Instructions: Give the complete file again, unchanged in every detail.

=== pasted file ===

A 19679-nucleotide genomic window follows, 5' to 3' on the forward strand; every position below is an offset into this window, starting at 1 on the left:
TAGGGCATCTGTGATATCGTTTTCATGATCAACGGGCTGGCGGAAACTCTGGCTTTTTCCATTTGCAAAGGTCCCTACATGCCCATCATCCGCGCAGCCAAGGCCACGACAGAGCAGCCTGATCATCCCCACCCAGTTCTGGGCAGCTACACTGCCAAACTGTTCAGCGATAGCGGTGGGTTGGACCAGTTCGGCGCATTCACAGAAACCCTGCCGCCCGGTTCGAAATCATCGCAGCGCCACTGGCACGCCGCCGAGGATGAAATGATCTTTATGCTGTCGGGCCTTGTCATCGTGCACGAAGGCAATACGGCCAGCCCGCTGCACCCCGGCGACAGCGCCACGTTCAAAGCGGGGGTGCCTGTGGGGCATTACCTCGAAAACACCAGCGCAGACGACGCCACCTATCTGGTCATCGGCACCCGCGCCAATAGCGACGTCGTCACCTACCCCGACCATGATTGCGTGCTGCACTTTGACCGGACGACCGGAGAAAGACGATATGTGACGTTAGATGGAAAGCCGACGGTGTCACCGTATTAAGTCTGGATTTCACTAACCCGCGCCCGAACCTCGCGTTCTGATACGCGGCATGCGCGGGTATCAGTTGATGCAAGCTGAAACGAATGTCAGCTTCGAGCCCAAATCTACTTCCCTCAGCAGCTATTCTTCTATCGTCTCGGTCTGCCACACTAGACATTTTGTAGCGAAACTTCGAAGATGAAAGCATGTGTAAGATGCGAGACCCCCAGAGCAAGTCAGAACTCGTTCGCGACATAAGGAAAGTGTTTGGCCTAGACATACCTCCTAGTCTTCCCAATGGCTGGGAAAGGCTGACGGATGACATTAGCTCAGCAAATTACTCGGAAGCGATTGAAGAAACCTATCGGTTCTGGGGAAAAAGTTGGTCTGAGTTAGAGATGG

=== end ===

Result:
A 19679-nucleotide genomic window follows, 5' to 3' on the forward strand; every position below is an offset into this window, starting at 1 on the left:
TAGGGCATCTGTGATATCGTTTTCATGATCAACGGGCTGGCGGAAACTCTGGCTTTTTCCATTTGCAAAGGTCCCTACATGCCCATCATCCGCGCAGCCAAGGCCACGACAGAGCAGCCTGATCATCCCCACCCAGTTCTGGGCAGCTACACTGCCAAACTGTTCAGCGATAGCGGTGGGTTGGACCAGTTCGGCGCATTCACAGAAACCCTGCCGCCCGGTTCGAAATCATCGCAGCGCCACTGGCACGCCGCCGAGGATGAAATGATCTTTATGCTGTCGGGCCTTGTCATCGTGCACGAAGGCAATACGGCCAGCCCGCTGCACCCCGGCGACAGCGCCACGTTCAAAGCGGGGGTGCCTGTGGGGCATTACCTCGAAAACACCAGCGCAGACGACGCCACCTATCTGGTCATCGGCACCCGCGCCAATAGCGACGTCGTCACCTACCCCGACCATGATTGCGTGCTGCACTTTGACCGGACGACCGGAGAAAGACGATATGTGACGTTAGATGGAAAGCCGACGGTGTCACCGTATTAAGTCTGGATTTCACTAACCCGCGCCCGAACCTCGCGTTCTGATACGCGGCATGCGCGGGTATCAGTTGATGCAAGCTGAAACGAATGTCAGCTTCGAGCCCAAATCTACTTCCCTCAGCAGCTATTCTTCTATCGTCTCGGTCTGCCACACTAGACATTTTGTAGCGAAACTTCGAAGATGAAAGCATGTGTAAGATGCGAGACCCCCAGAGCAAGTCAGAACTCGTTCGCGACATAAGGAAAGTGTTTGGCCTAGACATACCTCCTAGTCTTCCCAATGGCTGGGAAAGGCTGACGGATGACATTAGCTCAGCAAATTACTCGGAAGCGATTGAAGAAACCTATCGGTTCTGGGGAAAAAGTTGGTCTGAGTTAGAGATGG